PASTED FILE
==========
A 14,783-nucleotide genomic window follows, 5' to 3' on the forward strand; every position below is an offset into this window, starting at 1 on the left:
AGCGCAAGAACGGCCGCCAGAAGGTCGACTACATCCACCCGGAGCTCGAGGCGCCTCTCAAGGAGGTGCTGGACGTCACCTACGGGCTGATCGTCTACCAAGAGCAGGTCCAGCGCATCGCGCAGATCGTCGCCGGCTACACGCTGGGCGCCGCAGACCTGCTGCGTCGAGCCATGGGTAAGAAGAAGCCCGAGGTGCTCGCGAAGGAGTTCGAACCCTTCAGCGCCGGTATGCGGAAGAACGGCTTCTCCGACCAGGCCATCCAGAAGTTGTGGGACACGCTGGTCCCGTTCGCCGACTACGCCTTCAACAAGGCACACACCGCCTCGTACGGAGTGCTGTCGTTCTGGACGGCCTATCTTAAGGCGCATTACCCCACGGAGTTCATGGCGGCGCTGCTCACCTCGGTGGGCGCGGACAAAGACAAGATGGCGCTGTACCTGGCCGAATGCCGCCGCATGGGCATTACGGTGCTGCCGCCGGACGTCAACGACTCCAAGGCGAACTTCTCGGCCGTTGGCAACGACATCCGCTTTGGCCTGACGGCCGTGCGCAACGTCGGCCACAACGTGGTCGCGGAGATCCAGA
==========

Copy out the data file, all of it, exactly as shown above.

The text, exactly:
A 14,783-nucleotide genomic window follows, 5' to 3' on the forward strand; every position below is an offset into this window, starting at 1 on the left:
AGCGCAAGAACGGCCGCCAGAAGGTCGACTACATCCACCCGGAGCTCGAGGCGCCTCTCAAGGAGGTGCTGGACGTCACCTACGGGCTGATCGTCTACCAAGAGCAGGTCCAGCGCATCGCGCAGATCGTCGCCGGCTACACGCTGGGCGCCGCAGACCTGCTGCGTCGAGCCATGGGTAAGAAGAAGCCCGAGGTGCTCGCGAAGGAGTTCGAACCCTTCAGCGCCGGTATGCGGAAGAACGGCTTCTCCGACCAGGCCATCCAGAAGTTGTGGGACACGCTGGTCCCGTTCGCCGACTACGCCTTCAACAAGGCACACACCGCCTCGTACGGAGTGCTGTCGTTCTGGACGGCCTATCTTAAGGCGCATTACCCCACGGAGTTCATGGCGGCGCTGCTCACCTCGGTGGGCGCGGACAAAGACAAGATGGCGCTGTACCTGGCCGAATGCCGCCGCATGGGCATTACGGTGCTGCCGCCGGACGTCAACGACTCCAAGGCGAACTTCTCGGCCGTTGGCAACGACATCCGCTTTGGCCTGACGGCCGTGCGCAACGTCGGCCACAACGTGGTCGCGGAGATCCAGA